They put locks on their accounts so they can only withdraw funds in person and not online, changed passwords, got new bank cards, and filed a report with the RCMP.
Trail RCMP Sargent Mike Wicentowich confirmed that the cases are being investigated but also that it is difficult to track down the fraudsters.
“The RCMP investigates all reports of fraud; however, these scams are sophisticated, global, and set up to be difficult to trace to any particular person,” Wicentowich told the Times.
“Learning about common scams through the Canadian Anti-Fraud Centre and taking measures to protect your personal information is the best preventative method to avoid being victimized.”
Those who are the unfortunate targets of fraudsters suffer a great deal of stress, and ongoing worry about it happening again.
“I had to take two days off work,” said Dobie. “I had to use my own time, so I used a vacation day and a personal day, and I had already been stressed out due to COVID. I said to my boss, ‘This is a nightmare.’”
Paxton’s experience was similar. She was able to contact the CRA and put a hold on payments and close the CERB account, and she was told she would not be held responsible for further “transactions”.
The big question for many is how criminals access the information and what would have happened if they didn’t catch it?
For Paxton, having the bank cards sent to her house, was the only way she discovered the fraud.
“Thank God that these bank cards came to me and not to someone else or else I would have no clue whatsoever until next year at tax season.”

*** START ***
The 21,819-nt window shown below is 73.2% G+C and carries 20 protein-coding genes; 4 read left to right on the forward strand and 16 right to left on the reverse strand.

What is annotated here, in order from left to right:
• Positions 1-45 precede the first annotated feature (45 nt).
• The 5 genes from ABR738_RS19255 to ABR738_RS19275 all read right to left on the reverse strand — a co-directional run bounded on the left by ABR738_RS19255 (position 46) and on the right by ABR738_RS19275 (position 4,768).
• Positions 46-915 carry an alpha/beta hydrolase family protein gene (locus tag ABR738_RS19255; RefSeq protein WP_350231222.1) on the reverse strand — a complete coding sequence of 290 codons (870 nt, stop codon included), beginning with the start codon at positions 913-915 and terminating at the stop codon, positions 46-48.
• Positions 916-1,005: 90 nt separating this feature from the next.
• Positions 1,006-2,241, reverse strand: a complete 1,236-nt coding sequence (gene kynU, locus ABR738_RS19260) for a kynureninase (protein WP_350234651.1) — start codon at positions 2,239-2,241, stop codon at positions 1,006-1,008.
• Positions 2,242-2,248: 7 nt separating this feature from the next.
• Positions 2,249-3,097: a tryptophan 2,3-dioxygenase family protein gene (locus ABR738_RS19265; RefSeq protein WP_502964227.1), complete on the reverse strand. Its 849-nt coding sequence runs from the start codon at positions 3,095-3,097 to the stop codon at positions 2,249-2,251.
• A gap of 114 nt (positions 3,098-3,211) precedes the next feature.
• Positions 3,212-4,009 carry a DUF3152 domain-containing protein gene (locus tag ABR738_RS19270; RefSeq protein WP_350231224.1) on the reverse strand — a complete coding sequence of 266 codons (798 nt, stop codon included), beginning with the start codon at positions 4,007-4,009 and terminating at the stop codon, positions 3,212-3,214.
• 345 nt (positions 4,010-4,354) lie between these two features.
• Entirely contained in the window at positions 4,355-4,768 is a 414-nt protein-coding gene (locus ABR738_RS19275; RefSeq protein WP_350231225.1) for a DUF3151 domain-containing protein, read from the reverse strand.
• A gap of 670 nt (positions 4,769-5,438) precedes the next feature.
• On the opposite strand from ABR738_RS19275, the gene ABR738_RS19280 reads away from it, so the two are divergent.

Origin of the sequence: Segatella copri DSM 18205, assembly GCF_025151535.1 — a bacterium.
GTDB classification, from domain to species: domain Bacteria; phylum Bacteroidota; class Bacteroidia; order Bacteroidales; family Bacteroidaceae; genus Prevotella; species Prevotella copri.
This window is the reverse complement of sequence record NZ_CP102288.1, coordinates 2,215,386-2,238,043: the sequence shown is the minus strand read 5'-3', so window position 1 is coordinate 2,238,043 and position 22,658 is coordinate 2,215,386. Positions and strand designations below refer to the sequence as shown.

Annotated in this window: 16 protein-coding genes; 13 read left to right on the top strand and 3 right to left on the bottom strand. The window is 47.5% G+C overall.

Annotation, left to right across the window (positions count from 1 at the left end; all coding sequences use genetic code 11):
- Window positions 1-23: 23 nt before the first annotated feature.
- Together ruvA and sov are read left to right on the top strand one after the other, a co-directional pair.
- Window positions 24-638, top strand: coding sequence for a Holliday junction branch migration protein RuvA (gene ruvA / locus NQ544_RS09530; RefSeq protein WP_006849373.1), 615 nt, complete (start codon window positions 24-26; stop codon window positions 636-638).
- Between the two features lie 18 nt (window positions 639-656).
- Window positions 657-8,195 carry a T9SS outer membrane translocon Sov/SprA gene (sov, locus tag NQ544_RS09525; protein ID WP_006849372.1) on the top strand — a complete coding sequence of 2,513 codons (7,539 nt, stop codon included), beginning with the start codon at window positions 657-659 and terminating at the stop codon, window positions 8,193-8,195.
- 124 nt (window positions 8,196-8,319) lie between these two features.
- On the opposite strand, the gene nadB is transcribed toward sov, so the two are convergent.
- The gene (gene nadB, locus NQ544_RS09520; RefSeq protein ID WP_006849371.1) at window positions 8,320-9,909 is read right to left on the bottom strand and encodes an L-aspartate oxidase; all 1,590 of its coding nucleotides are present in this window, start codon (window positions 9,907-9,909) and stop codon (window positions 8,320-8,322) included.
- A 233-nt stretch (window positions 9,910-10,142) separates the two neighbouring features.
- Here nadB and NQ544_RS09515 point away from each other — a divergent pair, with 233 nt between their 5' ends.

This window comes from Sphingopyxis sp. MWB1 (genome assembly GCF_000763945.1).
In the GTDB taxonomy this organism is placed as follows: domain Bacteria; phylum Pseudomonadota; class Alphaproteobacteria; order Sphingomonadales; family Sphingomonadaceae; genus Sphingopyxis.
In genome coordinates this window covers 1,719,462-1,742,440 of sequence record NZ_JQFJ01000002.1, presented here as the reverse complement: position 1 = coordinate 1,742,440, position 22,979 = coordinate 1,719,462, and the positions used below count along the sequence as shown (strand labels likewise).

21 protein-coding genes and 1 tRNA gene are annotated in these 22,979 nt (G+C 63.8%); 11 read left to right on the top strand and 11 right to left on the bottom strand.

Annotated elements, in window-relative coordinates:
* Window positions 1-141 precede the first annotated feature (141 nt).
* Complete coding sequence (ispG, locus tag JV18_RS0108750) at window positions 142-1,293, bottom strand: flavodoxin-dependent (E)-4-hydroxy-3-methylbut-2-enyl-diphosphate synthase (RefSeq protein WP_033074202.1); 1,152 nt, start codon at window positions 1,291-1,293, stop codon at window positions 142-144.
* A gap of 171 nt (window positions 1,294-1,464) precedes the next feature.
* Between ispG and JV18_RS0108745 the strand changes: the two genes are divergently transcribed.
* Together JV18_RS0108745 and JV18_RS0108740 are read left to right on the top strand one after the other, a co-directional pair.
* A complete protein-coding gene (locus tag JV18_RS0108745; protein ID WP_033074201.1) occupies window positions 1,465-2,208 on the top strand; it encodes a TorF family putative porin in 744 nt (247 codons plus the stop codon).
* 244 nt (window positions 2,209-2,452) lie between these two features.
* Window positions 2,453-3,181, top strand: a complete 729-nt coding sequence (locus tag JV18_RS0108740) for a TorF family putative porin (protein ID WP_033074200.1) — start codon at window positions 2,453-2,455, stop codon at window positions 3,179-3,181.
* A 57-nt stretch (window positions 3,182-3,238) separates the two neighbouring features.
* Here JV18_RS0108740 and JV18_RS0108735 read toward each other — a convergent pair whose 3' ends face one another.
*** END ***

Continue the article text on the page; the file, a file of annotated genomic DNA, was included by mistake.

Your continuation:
But for people that don’t open their junk mail or are unaware of the fraud until it’s too late, the consequences can plague them their entire lives. Many victims of fraud have trouble getting jobs, applying for loans, credit cards, mortgages or even opening a bank account.
“I don’t know how these people do it,” said Dobie. “It can ruin your credit rating, because if you’re just starting out, and this happened, you end up defending yourself your whole life.”
Many end up having to prove to banks, businesses, employers and institutions that they are themselves.
“Unfortunately any system or benefit developed by the Canadian government has the potential to be defrauded by unscrupulous criminals,” said Wicentowich. ” Additionally, identity theft and CRA-related scams are widespread and are constantly evolving.”
Wicentowich recommends residents be proactive and take measures to protect themselves, including:
• Sign up for the CRA “My Account,” which includes a function called “Account Alerts” as a security measure. Account Alerts will notify the taxpayer by email if their address or direct deposit information has been changed.
• Regularly review bank accounts to identify any suspicious activity.
• Sign up to be notified via cellphone about any financial transactions occurring within their bank account.
• Report any attempted or completed fraud to the RCMP, CRA, and Canadian Anti-Fraud Centre.
• Do not provide any personal information over the phone or email and use secure methods to provide information to verified sources and people if required.
If you are unsure about who you are communicating with, it is best to directly contact or visit the financial institution or government agency if possible.